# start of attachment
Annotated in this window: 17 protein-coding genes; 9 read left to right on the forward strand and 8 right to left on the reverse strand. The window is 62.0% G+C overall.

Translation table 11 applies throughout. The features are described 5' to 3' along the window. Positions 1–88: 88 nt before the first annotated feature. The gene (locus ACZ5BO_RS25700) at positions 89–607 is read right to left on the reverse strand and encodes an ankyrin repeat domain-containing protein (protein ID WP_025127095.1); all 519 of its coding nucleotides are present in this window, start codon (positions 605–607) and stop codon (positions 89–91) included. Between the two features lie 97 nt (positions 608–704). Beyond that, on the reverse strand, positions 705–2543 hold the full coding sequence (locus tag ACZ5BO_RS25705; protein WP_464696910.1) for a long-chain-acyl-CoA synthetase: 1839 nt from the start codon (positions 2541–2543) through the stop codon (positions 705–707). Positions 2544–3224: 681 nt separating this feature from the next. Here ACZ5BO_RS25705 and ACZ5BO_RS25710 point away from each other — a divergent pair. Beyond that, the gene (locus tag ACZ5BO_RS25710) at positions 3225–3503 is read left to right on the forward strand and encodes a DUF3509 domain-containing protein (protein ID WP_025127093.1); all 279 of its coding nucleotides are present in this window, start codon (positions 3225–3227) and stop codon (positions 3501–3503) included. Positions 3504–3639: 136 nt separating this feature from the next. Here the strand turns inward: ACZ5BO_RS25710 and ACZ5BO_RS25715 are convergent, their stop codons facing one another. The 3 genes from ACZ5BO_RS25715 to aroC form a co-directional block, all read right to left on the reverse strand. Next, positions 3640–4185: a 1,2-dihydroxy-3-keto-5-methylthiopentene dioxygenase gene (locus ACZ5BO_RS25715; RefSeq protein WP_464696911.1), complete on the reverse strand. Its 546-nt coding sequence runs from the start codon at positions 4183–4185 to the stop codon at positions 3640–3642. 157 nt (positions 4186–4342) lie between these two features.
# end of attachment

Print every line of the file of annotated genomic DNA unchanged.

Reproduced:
Annotated in this window: 17 protein-coding genes; 9 read left to right on the forward strand and 8 right to left on the reverse strand. The window is 62.0% G+C overall.

Translation table 11 applies throughout. The features are described 5' to 3' along the window. Positions 1–88: 88 nt before the first annotated feature. The gene (locus ACZ5BO_RS25700) at positions 89–607 is read right to left on the reverse strand and encodes an ankyrin repeat domain-containing protein (protein ID WP_025127095.1); all 519 of its coding nucleotides are present in this window, start codon (positions 605–607) and stop codon (positions 89–91) included. Between the two features lie 97 nt (positions 608–704). Beyond that, on the reverse strand, positions 705–2543 hold the full coding sequence (locus tag ACZ5BO_RS25705; protein WP_464696910.1) for a long-chain-acyl-CoA synthetase: 1839 nt from the start codon (positions 2541–2543) through the stop codon (positions 705–707). Positions 2544–3224: 681 nt separating this feature from the next. Here ACZ5BO_RS25705 and ACZ5BO_RS25710 point away from each other — a divergent pair. Beyond that, the gene (locus tag ACZ5BO_RS25710) at positions 3225–3503 is read left to right on the forward strand and encodes a DUF3509 domain-containing protein (protein ID WP_025127093.1); all 279 of its coding nucleotides are present in this window, start codon (positions 3225–3227) and stop codon (positions 3501–3503) included. Positions 3504–3639: 136 nt separating this feature from the next. Here the strand turns inward: ACZ5BO_RS25710 and ACZ5BO_RS25715 are convergent, their stop codons facing one another. The 3 genes from ACZ5BO_RS25715 to aroC form a co-directional block, all read right to left on the reverse strand. Next, positions 3640–4185: a 1,2-dihydroxy-3-keto-5-methylthiopentene dioxygenase gene (locus ACZ5BO_RS25715; RefSeq protein WP_464696911.1), complete on the reverse strand. Its 546-nt coding sequence runs from the start codon at positions 4183–4185 to the stop codon at positions 3640–3642. 157 nt (positions 4186–4342) lie between these two features.